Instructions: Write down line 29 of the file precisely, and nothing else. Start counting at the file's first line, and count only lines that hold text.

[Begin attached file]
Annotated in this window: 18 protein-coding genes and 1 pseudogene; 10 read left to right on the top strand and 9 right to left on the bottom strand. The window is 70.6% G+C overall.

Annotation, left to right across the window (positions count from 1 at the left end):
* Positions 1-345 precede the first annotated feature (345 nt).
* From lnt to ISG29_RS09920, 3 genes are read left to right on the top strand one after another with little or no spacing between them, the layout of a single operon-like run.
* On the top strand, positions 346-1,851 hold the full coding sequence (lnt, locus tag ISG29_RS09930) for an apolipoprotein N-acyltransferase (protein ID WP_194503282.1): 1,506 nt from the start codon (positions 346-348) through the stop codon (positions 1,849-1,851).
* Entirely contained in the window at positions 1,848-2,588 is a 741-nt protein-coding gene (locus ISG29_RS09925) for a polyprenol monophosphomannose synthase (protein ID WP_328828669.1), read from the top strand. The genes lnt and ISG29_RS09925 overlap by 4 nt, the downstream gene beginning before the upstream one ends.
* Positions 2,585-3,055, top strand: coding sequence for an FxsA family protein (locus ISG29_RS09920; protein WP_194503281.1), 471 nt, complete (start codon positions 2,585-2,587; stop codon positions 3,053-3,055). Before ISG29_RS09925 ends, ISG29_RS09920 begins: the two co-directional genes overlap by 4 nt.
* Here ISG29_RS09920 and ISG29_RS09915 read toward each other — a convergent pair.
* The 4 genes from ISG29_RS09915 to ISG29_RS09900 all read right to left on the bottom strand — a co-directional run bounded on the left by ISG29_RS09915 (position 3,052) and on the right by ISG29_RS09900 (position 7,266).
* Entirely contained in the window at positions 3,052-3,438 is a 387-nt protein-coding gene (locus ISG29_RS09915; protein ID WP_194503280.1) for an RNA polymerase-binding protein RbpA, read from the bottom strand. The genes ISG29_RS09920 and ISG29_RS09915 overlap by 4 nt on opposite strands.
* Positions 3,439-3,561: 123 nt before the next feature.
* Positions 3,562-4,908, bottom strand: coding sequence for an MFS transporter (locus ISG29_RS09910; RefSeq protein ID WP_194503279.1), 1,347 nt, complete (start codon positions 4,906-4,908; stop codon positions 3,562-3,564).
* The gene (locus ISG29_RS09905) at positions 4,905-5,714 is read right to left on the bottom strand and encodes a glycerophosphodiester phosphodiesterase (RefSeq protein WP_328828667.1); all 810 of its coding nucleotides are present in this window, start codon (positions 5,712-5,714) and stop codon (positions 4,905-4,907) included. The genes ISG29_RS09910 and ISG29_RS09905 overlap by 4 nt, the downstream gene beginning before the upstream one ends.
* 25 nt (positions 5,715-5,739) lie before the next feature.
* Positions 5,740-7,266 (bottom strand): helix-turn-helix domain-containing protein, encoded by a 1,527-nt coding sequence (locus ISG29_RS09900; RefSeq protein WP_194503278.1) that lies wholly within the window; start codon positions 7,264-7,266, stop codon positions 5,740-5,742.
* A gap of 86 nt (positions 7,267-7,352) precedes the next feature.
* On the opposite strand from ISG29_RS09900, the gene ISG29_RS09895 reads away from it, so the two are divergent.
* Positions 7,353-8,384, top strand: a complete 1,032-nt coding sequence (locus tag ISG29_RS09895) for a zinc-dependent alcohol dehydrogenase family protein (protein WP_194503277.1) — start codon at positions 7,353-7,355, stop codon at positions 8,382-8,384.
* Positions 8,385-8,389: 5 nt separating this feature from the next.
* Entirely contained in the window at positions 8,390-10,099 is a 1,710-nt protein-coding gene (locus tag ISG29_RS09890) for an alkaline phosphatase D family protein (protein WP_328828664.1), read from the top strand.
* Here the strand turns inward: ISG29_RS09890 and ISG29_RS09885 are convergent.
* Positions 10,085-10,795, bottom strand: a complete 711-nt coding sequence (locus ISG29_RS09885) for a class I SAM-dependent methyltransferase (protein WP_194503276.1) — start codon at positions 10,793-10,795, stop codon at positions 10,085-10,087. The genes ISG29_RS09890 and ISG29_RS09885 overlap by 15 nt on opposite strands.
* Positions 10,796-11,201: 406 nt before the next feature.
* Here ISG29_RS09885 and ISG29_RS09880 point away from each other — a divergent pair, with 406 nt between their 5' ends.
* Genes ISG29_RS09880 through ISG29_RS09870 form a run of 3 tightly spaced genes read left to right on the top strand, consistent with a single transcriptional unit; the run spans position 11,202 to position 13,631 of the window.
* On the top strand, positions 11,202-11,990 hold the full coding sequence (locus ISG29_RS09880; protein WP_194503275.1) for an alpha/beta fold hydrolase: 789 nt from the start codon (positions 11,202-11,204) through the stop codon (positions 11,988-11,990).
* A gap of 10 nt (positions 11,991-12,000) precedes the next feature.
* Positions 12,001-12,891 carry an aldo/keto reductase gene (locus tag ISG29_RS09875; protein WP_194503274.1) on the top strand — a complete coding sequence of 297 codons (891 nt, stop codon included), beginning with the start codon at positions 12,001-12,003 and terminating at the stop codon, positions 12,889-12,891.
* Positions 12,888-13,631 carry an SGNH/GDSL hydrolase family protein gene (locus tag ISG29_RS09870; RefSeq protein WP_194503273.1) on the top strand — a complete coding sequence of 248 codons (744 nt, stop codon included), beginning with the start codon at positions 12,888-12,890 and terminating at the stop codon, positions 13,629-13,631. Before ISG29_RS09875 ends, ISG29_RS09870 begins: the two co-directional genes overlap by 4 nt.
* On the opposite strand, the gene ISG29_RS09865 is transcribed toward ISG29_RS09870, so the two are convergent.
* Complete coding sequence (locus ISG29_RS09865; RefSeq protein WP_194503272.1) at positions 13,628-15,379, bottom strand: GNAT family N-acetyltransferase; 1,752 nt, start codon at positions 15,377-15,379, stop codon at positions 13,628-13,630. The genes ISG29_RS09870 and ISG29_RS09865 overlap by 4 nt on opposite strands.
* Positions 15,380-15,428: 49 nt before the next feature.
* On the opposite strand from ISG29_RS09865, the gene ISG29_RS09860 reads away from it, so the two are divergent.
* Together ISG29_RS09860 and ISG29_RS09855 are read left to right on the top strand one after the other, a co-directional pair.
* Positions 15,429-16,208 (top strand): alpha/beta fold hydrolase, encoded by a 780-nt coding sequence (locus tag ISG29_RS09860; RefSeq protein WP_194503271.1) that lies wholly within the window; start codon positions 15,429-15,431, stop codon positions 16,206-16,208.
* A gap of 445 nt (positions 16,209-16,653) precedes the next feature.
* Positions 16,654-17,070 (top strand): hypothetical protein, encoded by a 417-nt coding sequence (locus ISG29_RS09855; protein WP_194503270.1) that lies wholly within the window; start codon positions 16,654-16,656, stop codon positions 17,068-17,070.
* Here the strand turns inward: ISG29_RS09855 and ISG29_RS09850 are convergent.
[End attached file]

* Positions 12,888-13,631 carry an SGNH/GDSL hydrolase family protein gene (locus tag ISG29_RS09870; RefSeq protein WP_194503273.1) on the top strand — a complete coding sequence of 248 codons (744 nt, stop codon included), beginning with the start codon at positions 12,888-12,890 and terminating at the stop codon, positions 13,629-13,631. Before ISG29_RS09875 ends, ISG29_RS09870 begins: the two co-directional genes overlap by 4 nt.